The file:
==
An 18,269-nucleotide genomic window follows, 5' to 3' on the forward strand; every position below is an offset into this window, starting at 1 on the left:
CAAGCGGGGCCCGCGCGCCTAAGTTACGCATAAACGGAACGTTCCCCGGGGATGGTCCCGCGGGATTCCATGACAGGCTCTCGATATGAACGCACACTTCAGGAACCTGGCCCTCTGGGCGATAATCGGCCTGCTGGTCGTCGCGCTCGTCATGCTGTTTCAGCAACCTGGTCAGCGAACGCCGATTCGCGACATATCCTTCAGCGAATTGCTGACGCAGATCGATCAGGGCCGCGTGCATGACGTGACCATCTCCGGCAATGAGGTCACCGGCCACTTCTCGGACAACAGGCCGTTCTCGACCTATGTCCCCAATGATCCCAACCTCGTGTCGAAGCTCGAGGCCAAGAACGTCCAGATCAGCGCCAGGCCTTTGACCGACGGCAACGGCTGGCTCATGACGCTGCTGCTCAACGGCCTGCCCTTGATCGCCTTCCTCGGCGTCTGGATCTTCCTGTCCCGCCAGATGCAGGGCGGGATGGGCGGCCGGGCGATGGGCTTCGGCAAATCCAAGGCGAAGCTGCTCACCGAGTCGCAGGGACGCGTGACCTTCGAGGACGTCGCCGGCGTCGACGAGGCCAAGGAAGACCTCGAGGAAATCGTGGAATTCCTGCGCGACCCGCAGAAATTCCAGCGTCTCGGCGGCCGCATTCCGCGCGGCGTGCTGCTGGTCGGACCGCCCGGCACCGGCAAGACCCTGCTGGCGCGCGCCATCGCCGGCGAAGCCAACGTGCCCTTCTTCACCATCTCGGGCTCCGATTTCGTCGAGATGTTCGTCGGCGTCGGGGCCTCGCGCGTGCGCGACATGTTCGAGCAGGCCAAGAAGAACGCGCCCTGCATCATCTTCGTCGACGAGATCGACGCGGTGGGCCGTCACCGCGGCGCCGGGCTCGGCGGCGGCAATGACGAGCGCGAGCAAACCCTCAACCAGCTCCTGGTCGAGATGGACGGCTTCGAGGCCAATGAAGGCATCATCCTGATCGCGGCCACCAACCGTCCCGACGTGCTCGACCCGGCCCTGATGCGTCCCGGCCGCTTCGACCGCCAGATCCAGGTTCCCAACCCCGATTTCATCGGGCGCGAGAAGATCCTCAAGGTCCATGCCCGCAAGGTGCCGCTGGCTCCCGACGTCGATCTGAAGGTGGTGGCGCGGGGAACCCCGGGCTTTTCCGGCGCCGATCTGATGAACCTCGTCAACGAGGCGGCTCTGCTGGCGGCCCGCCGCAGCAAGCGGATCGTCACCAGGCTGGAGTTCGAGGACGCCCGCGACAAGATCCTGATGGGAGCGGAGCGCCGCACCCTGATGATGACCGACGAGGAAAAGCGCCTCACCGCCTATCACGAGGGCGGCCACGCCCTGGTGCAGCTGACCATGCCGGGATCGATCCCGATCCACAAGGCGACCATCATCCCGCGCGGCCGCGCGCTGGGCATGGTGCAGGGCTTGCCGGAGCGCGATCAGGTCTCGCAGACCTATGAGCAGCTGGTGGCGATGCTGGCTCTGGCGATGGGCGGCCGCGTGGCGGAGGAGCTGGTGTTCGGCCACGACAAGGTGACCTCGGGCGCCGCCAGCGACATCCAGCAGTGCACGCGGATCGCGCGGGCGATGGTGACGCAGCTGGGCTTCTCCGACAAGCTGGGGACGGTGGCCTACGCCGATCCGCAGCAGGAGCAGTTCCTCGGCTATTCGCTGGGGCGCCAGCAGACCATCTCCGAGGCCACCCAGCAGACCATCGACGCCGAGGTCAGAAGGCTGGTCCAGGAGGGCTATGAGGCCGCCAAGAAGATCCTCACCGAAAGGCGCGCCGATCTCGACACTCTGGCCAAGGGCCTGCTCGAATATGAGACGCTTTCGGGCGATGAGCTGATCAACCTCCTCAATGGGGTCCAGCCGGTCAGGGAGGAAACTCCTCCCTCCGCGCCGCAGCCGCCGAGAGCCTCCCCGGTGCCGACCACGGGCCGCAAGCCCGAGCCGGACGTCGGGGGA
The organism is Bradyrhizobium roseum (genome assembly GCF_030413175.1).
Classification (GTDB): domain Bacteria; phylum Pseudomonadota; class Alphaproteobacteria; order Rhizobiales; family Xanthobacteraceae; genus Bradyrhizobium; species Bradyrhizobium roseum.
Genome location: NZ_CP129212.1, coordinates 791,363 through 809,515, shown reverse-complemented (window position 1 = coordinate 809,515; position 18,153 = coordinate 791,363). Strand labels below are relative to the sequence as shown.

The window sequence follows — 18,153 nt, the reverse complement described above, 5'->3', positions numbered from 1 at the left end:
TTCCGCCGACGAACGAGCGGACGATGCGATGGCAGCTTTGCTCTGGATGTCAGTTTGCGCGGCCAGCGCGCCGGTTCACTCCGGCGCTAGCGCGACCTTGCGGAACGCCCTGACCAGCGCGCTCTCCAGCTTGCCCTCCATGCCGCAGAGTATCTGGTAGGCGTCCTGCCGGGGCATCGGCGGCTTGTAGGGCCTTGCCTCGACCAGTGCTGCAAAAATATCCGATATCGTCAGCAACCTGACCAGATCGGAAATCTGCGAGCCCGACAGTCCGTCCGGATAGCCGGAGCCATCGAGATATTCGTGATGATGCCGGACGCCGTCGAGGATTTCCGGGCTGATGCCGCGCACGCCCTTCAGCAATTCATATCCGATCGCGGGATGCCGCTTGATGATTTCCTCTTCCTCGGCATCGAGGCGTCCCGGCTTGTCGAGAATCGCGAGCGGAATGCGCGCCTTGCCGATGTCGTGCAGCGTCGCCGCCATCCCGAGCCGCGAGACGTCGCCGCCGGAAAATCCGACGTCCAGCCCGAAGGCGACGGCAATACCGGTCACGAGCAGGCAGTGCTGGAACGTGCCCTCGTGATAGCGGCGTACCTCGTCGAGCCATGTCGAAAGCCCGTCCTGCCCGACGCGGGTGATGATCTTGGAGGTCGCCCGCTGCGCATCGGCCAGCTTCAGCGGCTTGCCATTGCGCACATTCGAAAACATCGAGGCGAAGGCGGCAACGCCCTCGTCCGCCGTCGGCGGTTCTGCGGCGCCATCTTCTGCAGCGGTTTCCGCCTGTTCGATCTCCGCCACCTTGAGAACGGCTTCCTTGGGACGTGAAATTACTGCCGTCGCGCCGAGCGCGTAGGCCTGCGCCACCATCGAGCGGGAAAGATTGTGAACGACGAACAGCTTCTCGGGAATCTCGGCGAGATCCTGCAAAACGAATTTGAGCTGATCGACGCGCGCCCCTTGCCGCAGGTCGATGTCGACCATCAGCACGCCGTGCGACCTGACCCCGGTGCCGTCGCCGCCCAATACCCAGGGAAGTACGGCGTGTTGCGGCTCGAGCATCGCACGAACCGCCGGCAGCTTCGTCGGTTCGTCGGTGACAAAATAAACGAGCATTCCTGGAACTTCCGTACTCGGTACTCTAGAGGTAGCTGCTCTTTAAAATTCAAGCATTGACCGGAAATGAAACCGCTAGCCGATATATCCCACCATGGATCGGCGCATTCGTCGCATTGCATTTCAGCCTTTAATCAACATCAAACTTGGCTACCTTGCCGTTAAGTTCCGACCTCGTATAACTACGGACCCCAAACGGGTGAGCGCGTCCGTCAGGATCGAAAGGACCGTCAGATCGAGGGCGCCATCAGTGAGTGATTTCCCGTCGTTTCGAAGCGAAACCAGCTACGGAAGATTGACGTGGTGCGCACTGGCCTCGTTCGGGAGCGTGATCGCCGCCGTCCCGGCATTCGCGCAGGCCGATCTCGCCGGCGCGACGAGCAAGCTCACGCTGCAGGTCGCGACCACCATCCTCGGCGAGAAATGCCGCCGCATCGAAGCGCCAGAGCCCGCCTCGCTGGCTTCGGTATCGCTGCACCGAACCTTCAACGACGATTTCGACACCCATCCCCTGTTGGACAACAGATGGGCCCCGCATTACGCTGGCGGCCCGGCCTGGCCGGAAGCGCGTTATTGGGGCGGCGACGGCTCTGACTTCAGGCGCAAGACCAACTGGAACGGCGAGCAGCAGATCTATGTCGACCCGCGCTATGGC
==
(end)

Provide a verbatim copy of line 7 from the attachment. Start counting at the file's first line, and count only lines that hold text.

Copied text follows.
TTCCGCCGACGAACGAGCGGACGATGCGATGGCAGCTTTGCTCTGGATGTCAGTTTGCGCGGCCAGCGCGCCGGTTCACTCCGGCGCTAGCGCGACCTTGCGGAACGCCCTGACCAGCGCGCTCTCCAGCTTGCCCTCCATGCCGCAGAGTATCTGGTAGGCGTCCTGCCGGGGCATCGGCGGCTTGTAGGGCCTTGCCTCGACCAGTGCTGCAAAAATATCCGATATCGTCAGCAACCTGACCAGATCGGAAATCTGCGAGCCCGACAGTCCGTCCGGATAGCCGGAGCCATCGAGATATTCGTGATGATGCCGGACGCCGTCGAGGATTTCCGGGCTGATGCCGCGCACGCCCTTCAGCAATTCATATCCGATCGCGGGATGCCGCTTGATGATTTCCTCTTCCTCGGCATCGAGGCGTCCCGGCTTGTCGAGAATCGCGAGCGGAATGCGCGCCTTGCCGATGTCGTGCAGCGTCGCCGCCATCCCGAGCCGCGAGACGTCGCCGCCGGAAAATCCGACGTCCAGCCCGAAGGCGACGGCAATACCGGTCACGAGCAGGCAGTGCTGGAACGTGCCCTCGTGATAGCGGCGTACCTCGTCGAGCCATGTCGAAAGCCCGTCCTGCCCGACGCGGGTGATGATCTTGGAGGTCGCCCGCTGCGCATCGGCCAGCTTCAGCGGCTTGCCATTGCGCACATTCGAAAACATCGAGGCGAAGGCGGCAACGCCCTCGTCCGCCGTCGGCGGTTCTGCGGCGCCATCTTCTGCAGCGGTTTCCGCCTGTTCGATCTCCGCCACCTTGAGAACGGCTTCCTTGGGACGTGAAATTACTGCCGTCGCGCCGAGCGCGTAGGCCTGCGCCACCATCGAGCGGGAAAGATTGTGAACGACGAACAGCTTCTCGGGAATCTCGGCGAGATCCTGCAAAACGAATTTGAGCTGATCGACGCGCGCCCCTTGCCGCAGGTCGATGTCGACCATCAGCACGCCGTGCGACCTGACCCCGGTGCCGTCGCCGCCCAATACCCAGGGAAGTACGGCGTGTTGCGGCTCGAGCATCGCACGAACCGCCGGCAGCTTCGTCGGTTCGTCGGTGACAAAATAAACGAGCATTCCTGGAACTTCCGTACTCGGTACTCTAGAGGTAGCTGCTCTTTAAAATTCAAGCATTGACCGGAAATGAAACCGCTAGCCGATATATCCCACCATGGATCGGCGCATTCGTCGCATTGCATTTCAGCCTTTAATCAACATCAAACTTGGCTACCTTGCCGTTAAGTTCCGACCTCGTATAACTACGGACCCCAAACGGGTGAGCGCGTCCGTCAGGATCGAAAGGACCGTCAGATCGAGGGCGCCATCAGTGAGTGATTTCCCGTCGTTTCGAAGCGAAACCAGCTACGGAAGATTGACGTGGTGCGCACTGGCCTCGTTCGGGAGCGTGATCGCCGCCGTCCCGGCATTCGCGCAGGCCGATCTCGCCGGCGCGACGAGCAAGCTCACGCTGCAGGTCGCGACCACCATCCTCGGCGAGAAATGCCGCCGCATCGAAGCGCCAGAGCCCGCCTCGCTGGCTTCGGTATCGCTGCACCGAACCTTCAACGACGATTTCGACACCCATCCCCTGTTGGACAACAGATGGGCCCCGCATTACGCTGGCGGCCCGGCCTGGCCGGAAGCGCGTTATTGGGGCGGCGACGGCTCTGACTTCAGGCGCAAGACCAACTGGAACGGCGAGCAGCAGATCTATGTCGACCCGCGCTATGGC